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DBS CEO’s $7.5 Million Exceeds Pay for Deutsche Bank Bosses

April 02, 2013

DBS CEO Piyush Gupta

Piyush Gupta, chief executive officer of DBS Group Holdings Ltd. Photographer: Munshi Ahmed/Bloomberg

DBS Group Holdings Ltd. boosted Chief Executive Officer Piyush Gupta’s total compensation by 15 percent to S$9.3 million ($7.5 million) last year, exceeding CEO pay at Deutsche Bank AG (DBK) and Barclays Plc. (BARC)

Pay for the head of Southeast Asia’s largest lender, released yesterday in its annual report, compares with 4.8 million euros ($6.2 million) for Deutsche Bank co-CEOs Anshu Jain and Juergen Fitschen, and 2.6 million pounds ($4 million) for Barclays chief Antony Jenkins, according to the companies.

Gupta’s increase coincides with last year’s record profit of S$3.8 billion and DBS’s plans to expand in fast-growing Asian markets, including the pending takeover of PT Bank Danamon Indonesia. Asia’s growth contrasts with a recession in Europe, where banks are retrenching to meet tightened capital requirements and coping with a debt crisis.

“For senior executives at banks, remuneration is pegged to performance, and for DBS (DBS) that clearly seems to be the case,” said Stella Tang, a Singapore-based director at recruitment company Robert Half International Inc.

Gupta, who oversaw a 29 percent jump in DBS shares last year, was awarded a S$3.5 million cash bonus and company stock valued at S$4.6 million as part of total compensation, according to the annual report. His base salary totalled S$1.2 million.

DBS was little changed at S$15.90 as of 3:37 p.m. in Singapore, where it’s based, and touched a four-and-a-half year high last week, as it withstands shrinking interest rates at home in search of growth elsewhere in the region.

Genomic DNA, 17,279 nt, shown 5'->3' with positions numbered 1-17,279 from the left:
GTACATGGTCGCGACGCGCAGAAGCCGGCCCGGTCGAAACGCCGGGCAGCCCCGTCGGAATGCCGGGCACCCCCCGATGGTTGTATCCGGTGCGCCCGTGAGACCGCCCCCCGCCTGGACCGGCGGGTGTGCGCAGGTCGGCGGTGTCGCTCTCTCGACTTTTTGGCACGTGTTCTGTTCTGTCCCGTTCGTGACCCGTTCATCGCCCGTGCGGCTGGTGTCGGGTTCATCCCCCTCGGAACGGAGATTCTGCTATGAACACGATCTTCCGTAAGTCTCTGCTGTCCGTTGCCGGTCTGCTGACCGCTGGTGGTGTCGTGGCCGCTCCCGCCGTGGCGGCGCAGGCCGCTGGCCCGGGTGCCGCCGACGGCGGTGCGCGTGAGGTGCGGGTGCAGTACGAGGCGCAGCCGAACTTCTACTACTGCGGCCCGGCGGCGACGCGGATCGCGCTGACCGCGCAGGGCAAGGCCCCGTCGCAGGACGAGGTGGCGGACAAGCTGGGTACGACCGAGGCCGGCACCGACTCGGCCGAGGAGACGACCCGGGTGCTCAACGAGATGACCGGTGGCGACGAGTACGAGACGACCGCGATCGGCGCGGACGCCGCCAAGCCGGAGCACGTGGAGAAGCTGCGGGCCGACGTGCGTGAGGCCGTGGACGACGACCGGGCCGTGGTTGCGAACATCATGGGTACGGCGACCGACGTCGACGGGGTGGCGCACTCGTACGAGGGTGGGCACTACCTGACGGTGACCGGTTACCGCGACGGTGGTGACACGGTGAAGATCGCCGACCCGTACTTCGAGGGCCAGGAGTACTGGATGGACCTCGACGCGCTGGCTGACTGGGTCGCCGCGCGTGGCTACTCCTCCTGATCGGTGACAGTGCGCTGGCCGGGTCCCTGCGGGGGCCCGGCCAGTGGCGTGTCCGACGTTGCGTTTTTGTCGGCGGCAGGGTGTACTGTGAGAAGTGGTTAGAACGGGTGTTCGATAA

European Rivals

Jain and Fitschen, who took over as co-chiefs of Germany’s biggest bank in June, saw profit after tax last year erode to 291 million euros after setting aside additional money to cover legal costs linked to U.S. mortgage lawsuits and other regulatory probes, a 93 percent drop from the previous year.

Jenkins, who became CEO of Britain’s second-biggest bank by assets on Aug. 30, said in February that he didn’t wish to be considered for a 2012 bonus. The lender on Feb. 12 posted an annual net loss of 1.04 billion pounds, its first in two decades, after setting aside an additional 1 billion pounds for compensating clients wrongly sold interest-rate swaps and loan- repayment insurance.

In the Asia-Pacific region, four of the top five banks by market value are Chinese. Of those, only Bank of China Ltd., the country’s fourth largest, has published its annual report, revealing Chairman Xiao Gang was paid 1.1 million yuan ($178,000) last year. Xiao stepped down last month.

Ian Narev, CEO of Commonwealth Bank of Australia, the fifth-largest in the region, earned A$5.7 million ($6 million) for the year ended June 2012, according to its annual report. Oversea-Chinese Banking Corp. and United Overseas Bank Ltd., Gupta’s domestic rivals, haven’t released CEO pay for last year.

“If other regional banks can capitalize on Asian growth and deliver this type of performance, they too can possibly start compensating” at DBS’s level, Tang said.

To contact the reporter on this story: Sanat Vallikappen in Singapore at

To contact the editor responsible for this story: Chitra Somayaji at

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